Drink of the Week: The Negroni Gets a Mexican Treatment at Dos Santos

Drink of the Week: The Negroni Gets a Mexican Treatment at Dos Santos
Kevin Galaba

The Groni at Dos Santos Taqueria de Mexico
“I think this has been a little bit of a dark horse compared to our other cocktails,” says Raul Ramos, bartender at Dos Santos Taqueria de Mexico.
Most of the cocktails he serves at the Uptown taco shop are tequila-heavy, but the dark-horse cocktail he’s referring to is a one that’s laced with mezcal — the smoke of which can pose a challenge for the uninitiated. While mezcal is rising in popularity, with drinkers warming up to it much the same way they cautiously approached the more intimidating smoky Scotch whiskies, Ramos makes it seem familiar by slipping it into a more recognizable recipe.

“We try to serve it in different ways,” Ramos says about his strategy of working the agave-based spirit into Dos Santos’ short but cunningly clever drink menu. “Mezcal is a little bit of a tougher sell. It’s not as common as tequila.” The way around that barrier of unfamiliarity was to modify an existing recipe — the classic Negroni, normally made with gin, sweet vermouth and bitter Campari. Ramos makes a mezcal version that includes a local bitter aperitif, white vermouth from Spain, and another agave spirit called raicilla, and calls it, simply, a Groni.

“It’s going to be a little smoky,” Ramos says. While six of the seven drinks on the menu are tequila-based, the Groni is made with Fidencio Clasico mezcal from the Mexican state of Oaxaca. “The way they cook it is where the smokiness comes from,” he adds. This process calls for stripping ten-year-old agave plants of their leaves and cooking them in underground pits, where they take on a distinct smoky flavor and aroma. The agave plants used to make Fidencio’s Clasico mezcal are called Espadin, the most common variety, which are descended from the variety used to make tequila. “They’re both basically the same family,” Ramos says. “It’s the process that it goes through that makes it a little bit different.”

“Some people just love it,” Ramos explains, “but it’s never an in-between kind of thing. People either love mezcal, or they don’t like it at all.”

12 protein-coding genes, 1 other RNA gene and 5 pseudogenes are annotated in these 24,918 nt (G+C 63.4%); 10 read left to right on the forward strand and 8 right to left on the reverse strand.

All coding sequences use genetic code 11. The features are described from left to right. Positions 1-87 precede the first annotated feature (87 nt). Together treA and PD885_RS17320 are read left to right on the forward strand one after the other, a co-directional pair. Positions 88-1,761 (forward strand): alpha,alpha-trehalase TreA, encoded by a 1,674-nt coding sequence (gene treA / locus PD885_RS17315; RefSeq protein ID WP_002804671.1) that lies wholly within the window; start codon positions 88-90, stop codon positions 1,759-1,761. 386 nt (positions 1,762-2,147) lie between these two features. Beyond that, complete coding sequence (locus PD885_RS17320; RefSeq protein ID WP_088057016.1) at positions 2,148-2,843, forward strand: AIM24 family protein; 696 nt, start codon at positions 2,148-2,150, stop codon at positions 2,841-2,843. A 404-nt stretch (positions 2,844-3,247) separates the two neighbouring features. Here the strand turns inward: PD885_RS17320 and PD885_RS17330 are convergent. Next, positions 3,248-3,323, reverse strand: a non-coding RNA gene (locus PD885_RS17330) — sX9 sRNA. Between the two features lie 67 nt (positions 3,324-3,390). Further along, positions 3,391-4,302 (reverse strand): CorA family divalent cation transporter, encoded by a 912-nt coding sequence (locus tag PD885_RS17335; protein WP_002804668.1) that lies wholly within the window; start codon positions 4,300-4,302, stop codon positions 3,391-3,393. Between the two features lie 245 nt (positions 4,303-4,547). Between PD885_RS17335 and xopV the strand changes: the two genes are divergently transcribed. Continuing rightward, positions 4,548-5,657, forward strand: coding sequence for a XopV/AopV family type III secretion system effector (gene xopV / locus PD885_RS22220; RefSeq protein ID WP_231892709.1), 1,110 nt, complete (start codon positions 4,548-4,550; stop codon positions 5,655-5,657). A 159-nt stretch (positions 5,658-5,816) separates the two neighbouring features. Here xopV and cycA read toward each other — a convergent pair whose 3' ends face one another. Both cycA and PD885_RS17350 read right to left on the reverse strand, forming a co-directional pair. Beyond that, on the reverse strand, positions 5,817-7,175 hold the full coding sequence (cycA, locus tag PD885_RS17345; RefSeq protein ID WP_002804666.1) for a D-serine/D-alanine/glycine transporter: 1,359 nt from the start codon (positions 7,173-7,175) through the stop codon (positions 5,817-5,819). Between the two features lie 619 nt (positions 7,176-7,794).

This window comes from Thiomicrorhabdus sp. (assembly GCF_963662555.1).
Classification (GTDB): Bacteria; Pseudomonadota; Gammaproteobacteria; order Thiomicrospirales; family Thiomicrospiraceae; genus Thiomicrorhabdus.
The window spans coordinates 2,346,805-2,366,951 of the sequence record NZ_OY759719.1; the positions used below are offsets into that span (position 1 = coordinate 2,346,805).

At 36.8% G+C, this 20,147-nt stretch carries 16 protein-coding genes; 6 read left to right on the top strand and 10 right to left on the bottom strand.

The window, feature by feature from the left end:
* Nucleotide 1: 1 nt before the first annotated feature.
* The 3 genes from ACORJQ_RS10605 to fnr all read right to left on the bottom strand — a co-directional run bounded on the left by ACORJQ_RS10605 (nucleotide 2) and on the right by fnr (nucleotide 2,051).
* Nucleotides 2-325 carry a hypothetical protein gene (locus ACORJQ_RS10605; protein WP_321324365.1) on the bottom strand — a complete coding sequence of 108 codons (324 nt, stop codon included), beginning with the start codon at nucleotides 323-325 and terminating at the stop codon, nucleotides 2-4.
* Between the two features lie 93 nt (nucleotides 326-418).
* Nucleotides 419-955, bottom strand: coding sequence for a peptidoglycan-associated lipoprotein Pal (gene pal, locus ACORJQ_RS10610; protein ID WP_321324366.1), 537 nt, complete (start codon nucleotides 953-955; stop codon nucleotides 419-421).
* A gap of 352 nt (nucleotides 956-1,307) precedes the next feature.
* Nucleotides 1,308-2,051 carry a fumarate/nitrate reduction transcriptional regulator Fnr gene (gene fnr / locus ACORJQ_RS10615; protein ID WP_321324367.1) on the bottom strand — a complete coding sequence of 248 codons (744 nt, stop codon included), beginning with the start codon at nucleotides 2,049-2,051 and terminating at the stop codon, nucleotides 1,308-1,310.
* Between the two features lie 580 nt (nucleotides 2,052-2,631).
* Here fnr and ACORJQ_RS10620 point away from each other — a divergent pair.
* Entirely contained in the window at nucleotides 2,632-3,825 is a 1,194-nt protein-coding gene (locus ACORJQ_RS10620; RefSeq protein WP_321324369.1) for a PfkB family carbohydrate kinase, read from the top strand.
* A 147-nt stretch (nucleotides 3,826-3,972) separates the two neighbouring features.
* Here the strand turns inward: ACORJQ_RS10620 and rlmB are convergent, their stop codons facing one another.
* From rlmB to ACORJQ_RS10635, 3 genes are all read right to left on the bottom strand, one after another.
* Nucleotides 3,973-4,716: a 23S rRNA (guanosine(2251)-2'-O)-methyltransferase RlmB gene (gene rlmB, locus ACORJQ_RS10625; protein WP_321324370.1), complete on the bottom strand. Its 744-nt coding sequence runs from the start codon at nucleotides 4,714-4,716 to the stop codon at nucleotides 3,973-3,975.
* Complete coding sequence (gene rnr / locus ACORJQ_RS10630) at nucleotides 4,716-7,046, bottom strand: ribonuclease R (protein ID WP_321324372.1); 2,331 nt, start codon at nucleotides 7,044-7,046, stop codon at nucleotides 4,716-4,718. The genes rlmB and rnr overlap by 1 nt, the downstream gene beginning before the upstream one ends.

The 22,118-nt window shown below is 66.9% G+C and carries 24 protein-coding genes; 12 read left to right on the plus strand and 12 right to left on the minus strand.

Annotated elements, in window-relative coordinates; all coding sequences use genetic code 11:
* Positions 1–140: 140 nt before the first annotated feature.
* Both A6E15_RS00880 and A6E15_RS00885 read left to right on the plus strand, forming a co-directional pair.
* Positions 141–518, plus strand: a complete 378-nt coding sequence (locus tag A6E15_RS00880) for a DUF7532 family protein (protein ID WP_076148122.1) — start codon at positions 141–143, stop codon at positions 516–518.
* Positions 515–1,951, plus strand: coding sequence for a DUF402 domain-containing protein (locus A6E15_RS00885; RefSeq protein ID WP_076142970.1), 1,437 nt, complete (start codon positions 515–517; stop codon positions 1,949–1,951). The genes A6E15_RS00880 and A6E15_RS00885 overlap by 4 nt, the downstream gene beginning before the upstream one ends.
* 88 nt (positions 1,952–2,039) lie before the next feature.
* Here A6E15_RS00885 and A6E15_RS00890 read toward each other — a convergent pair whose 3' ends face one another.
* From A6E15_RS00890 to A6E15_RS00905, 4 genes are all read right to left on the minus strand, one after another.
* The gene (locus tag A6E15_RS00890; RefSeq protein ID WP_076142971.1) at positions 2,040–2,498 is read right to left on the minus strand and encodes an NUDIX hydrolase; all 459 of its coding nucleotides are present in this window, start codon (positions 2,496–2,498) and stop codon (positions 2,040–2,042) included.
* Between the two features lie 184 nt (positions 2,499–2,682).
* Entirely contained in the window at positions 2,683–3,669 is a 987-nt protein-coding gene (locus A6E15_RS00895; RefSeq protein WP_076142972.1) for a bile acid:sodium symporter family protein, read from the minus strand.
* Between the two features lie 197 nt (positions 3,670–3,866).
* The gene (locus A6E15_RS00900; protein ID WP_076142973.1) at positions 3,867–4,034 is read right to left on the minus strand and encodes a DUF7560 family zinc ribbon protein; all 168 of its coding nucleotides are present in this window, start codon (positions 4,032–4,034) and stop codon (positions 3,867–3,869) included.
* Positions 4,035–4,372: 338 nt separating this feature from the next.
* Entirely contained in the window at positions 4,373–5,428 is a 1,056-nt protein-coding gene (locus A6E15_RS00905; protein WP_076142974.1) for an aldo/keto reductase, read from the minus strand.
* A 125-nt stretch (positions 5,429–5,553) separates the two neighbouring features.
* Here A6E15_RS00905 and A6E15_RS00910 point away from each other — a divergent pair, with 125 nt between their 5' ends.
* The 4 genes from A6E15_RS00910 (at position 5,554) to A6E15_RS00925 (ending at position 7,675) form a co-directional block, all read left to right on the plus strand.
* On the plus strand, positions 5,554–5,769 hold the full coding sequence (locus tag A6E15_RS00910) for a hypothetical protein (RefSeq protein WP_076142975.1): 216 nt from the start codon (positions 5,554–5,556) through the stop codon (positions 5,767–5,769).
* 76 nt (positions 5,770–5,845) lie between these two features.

But Ramos goes even further with his agave obsession, using a second Mexican spirit called raicilla, which hales from the southwestern state of Jalisco, to form the base of his Negroni variation. Related to both tequila and mezcal, raicilla is neither. Technically it's made in the same way as mezcal, but it’s not made in an area where it can be legally labeled as such. And while Jalisco is the birthplace of tequila, raicilla's production methods and ingredients differ enough that it doesn’t quite adhere to the legal guidelines for that beverage either.

In the 1700s, producers capitalized on this lack of distinction, avoiding taxes imposed by Spain on anything labelled mezcal. Raicilla is made in 16 Jalisco municipalities from the lechugilla variety of agave — a smaller, greener plant than the blue agave used in tequila production.

"People either love mezcal, or they don’t like it at all," says Raul Ramos, behind the bar at dos Santos.
"People either love mezcal, or they don’t like it at all," says Raul Ramos, behind the bar at dos Santos.
Kevin Galaba

Traditionally, a Negroni is made with dark-red sweet vermouth, but Ramos uses a dry vermouth instead, further transforming the original recipe. Made in Spain, Yzaguirre is a pale yellow vermouth aged for twelve months in oak barrels. “We played with different styles of vermouths,” Ramos says. “We tested it out a few times with guests, and they liked it.”

While the vermouth adds flavors of vanilla and cinnamon, it also contains an element of sweetness. To balance the recipe, Ramos selected Leopold Brothers' bitter Aperitivo. The liqueur's base spirit is vodka, which is distilled from wheat, potatoes and malted barley. It is then re-distilled in two separate batches: one with grapefruit peel and the other with coriander. Only the best parts of each of those distillations are saved. In a mixing tank, the grapefruit and coriander distillates are blended, then allowed to macerate for two to three weeks with cane sugar and a blend of botanicals: hyssop, petite wormwood, gentian root, vanilla and sarsaparilla root.

“To me, it’s a mix of sweet and bitter,” Ramos says. “You taste it, and you get both at the same time. Aperitivo also gives the Groni its distinctive reddish tint. 

Dos Santos’ food menu is as concise as its drink menu, with a half-dozen tacos and four appetizers. But Ramos recommends enjoying a Groni with an item that isn’t even listed: the squash taco ($4), containing roasted butternut squash, leek fondue, shredded kale and cilantro pesto, topped with roasted pumpkin seeds. “We’ve already had it for a few weeks,” he says of this secret taco that will be available until the end of the year.

“There was a time when we thought that the drink was a little bitter,”Ramos says. “But guests liked it exactly the way the recipe was made — and obviously, at that point you don’t want to mess with it.”

“The Groni is a simple cocktail, but it’s great,” Ramos continues. “You don’t want something that is simple to not have any flavor. You have to know what to do to keep it simple, but also have a lot of flavor.”

Recipe
.5 ounces Fidencio Clasico mezcal
.25 ounce La Venenosa raicilla
1 ounce Yzaguirre Classico Bianco vermouth
.5 ounce Leopold Brothers Aperitivo

Fill a small Mason jar with ice. Add all ingredients and garnish with an orange peel.

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Dos Santos Taqueria de Mexico

1475 E. 17th Ave.
Denver, Colorado 80218

303-386-3509

www.dossantosdenver.com


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